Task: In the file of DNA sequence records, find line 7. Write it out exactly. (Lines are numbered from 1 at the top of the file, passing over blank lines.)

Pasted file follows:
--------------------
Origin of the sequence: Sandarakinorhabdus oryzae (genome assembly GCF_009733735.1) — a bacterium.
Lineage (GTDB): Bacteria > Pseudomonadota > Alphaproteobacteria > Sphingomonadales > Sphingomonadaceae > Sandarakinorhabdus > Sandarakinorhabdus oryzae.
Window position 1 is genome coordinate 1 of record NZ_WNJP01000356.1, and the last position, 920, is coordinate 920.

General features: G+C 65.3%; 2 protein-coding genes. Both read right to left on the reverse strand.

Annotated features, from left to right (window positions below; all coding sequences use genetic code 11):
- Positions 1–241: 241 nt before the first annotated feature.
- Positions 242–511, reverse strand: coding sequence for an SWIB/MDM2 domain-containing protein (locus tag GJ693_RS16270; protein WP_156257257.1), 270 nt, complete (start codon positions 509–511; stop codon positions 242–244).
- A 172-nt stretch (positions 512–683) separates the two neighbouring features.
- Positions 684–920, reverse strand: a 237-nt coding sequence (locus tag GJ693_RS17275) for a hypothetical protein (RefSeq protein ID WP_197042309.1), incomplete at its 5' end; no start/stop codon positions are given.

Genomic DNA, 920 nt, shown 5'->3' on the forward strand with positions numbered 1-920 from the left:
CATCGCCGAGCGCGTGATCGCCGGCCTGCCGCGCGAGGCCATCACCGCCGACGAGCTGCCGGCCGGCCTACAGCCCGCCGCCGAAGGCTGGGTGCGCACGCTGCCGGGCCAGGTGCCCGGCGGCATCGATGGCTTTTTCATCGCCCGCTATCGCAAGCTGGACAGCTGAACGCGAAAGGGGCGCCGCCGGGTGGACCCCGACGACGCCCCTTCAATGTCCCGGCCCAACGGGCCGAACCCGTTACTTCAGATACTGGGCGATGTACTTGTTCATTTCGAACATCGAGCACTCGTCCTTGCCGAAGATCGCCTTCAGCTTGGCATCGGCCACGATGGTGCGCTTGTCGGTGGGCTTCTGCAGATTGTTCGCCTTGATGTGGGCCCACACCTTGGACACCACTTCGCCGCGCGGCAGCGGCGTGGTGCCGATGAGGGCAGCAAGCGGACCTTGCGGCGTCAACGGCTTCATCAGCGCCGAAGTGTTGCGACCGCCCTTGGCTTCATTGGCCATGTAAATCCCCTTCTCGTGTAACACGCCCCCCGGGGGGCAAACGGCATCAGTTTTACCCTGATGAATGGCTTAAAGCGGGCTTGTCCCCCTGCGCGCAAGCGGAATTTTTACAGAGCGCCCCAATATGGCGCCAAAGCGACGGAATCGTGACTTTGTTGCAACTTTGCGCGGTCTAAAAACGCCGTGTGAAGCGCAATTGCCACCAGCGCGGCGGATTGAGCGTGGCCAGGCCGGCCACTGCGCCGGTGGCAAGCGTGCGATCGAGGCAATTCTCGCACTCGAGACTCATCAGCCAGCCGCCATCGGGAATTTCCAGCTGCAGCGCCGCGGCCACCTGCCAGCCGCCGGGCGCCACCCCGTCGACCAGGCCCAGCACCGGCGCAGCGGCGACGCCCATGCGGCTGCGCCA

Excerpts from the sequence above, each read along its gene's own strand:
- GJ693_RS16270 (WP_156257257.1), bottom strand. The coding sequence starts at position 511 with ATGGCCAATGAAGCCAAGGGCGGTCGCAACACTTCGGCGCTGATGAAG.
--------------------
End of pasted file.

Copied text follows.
- Positions 242–511, reverse strand: coding sequence for an SWIB/MDM2 domain-containing protein (locus tag GJ693_RS16270; protein WP_156257257.1), 270 nt, complete (start codon positions 509–511; stop codon positions 242–244).